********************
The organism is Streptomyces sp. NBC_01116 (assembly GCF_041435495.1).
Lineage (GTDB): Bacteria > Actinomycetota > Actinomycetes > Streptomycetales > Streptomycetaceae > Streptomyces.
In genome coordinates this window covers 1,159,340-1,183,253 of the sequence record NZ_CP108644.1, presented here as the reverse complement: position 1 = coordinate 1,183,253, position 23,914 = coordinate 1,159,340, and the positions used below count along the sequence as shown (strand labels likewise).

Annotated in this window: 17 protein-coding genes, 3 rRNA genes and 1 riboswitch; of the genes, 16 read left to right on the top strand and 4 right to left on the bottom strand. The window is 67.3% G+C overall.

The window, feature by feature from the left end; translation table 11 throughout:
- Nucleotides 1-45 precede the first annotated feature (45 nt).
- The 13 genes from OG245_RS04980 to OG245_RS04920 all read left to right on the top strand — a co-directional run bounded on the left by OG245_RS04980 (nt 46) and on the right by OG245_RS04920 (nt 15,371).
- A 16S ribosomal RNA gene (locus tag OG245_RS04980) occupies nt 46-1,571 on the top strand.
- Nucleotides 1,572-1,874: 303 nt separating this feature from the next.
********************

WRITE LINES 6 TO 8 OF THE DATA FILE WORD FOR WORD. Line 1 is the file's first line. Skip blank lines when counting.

- Nucleotides 1-45 precede the first annotated feature (45 nt).
- The 13 genes from OG245_RS04980 to OG245_RS04920 all read left to right on the top strand — a co-directional run bounded on the left by OG245_RS04980 (nt 46) and on the right by OG245_RS04920 (nt 15,371).
- A 16S ribosomal RNA gene (locus tag OG245_RS04980) occupies nt 46-1,571 on the top strand.